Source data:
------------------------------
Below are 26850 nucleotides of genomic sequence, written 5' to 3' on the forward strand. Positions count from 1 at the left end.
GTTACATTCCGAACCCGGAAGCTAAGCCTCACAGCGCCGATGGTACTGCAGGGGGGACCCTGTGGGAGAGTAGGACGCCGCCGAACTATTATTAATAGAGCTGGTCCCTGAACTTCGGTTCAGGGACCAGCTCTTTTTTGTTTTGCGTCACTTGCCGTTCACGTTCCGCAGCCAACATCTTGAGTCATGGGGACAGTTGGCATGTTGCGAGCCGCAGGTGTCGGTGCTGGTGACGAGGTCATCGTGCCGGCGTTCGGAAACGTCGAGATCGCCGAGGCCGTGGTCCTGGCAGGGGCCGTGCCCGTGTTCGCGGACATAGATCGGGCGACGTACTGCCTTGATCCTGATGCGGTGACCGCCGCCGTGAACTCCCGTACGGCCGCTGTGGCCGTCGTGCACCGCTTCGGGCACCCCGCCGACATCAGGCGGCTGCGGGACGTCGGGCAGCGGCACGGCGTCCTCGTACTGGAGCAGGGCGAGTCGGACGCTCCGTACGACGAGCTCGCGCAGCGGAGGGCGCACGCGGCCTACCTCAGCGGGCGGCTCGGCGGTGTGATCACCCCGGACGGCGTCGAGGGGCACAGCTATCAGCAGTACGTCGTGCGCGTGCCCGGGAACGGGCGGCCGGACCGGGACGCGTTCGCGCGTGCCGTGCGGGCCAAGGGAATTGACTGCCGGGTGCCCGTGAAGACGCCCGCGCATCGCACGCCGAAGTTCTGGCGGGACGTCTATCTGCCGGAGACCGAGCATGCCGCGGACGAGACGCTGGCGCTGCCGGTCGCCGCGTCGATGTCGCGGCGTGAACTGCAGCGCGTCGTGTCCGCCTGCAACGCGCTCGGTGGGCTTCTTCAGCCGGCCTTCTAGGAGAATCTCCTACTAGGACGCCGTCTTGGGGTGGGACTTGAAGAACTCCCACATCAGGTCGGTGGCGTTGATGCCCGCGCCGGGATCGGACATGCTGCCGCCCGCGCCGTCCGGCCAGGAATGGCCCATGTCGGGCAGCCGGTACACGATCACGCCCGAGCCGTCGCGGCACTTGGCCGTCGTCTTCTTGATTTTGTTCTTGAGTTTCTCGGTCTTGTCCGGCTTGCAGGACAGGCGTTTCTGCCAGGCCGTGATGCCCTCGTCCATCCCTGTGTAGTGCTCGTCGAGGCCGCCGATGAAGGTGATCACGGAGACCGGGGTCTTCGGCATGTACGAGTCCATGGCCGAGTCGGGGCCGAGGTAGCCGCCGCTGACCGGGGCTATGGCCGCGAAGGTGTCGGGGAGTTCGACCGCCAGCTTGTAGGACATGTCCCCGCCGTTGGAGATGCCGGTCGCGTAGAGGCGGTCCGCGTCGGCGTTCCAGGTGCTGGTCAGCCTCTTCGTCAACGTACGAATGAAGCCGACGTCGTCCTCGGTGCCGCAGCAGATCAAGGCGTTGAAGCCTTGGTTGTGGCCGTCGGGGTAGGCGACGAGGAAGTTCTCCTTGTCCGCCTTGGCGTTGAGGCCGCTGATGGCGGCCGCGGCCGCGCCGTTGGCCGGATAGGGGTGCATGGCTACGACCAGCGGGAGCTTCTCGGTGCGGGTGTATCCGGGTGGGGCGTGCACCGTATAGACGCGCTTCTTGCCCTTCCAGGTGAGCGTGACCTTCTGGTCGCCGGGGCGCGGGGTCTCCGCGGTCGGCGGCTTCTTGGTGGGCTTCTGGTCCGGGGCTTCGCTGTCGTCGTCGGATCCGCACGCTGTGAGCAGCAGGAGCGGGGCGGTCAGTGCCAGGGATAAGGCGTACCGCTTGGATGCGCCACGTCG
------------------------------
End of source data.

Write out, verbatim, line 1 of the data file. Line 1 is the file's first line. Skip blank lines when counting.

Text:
Below are 26850 nucleotides of genomic sequence, written 5' to 3' on the forward strand. Positions count from 1 at the left end.